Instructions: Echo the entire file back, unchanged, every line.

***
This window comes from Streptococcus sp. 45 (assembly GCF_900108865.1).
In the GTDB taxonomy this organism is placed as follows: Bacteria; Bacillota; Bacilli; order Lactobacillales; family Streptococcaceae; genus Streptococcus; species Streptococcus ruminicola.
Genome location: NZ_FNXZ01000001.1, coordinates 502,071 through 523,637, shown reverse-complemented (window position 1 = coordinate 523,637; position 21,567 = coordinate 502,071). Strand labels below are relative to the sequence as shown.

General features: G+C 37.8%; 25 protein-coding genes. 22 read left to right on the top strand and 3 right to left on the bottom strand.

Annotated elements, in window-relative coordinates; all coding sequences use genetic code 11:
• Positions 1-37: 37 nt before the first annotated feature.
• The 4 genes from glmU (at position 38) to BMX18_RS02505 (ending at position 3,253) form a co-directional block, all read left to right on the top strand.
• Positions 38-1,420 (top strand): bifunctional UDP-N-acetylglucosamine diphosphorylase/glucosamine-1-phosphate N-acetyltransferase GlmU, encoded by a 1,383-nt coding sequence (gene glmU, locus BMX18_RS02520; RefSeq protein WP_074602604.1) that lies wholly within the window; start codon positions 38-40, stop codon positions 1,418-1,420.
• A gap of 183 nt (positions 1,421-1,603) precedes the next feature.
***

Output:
This window comes from Streptococcus sp. 45 (assembly GCF_900108865.1).
In the GTDB taxonomy this organism is placed as follows: Bacteria; Bacillota; Bacilli; order Lactobacillales; family Streptococcaceae; genus Streptococcus; species Streptococcus ruminicola.
Genome location: NZ_FNXZ01000001.1, coordinates 502,071 through 523,637, shown reverse-complemented (window position 1 = coordinate 523,637; position 21,567 = coordinate 502,071). Strand labels below are relative to the sequence as shown.

General features: G+C 37.8%; 25 protein-coding genes. 22 read left to right on the top strand and 3 right to left on the bottom strand.

Annotated elements, in window-relative coordinates; all coding sequences use genetic code 11:
• Positions 1-37: 37 nt before the first annotated feature.
• The 4 genes from glmU (at position 38) to BMX18_RS02505 (ending at position 3,253) form a co-directional block, all read left to right on the top strand.
• Positions 38-1,420 (top strand): bifunctional UDP-N-acetylglucosamine diphosphorylase/glucosamine-1-phosphate N-acetyltransferase GlmU, encoded by a 1,383-nt coding sequence (gene glmU, locus BMX18_RS02520; RefSeq protein WP_074602604.1) that lies wholly within the window; start codon positions 38-40, stop codon positions 1,418-1,420.
• A gap of 183 nt (positions 1,421-1,603) precedes the next feature.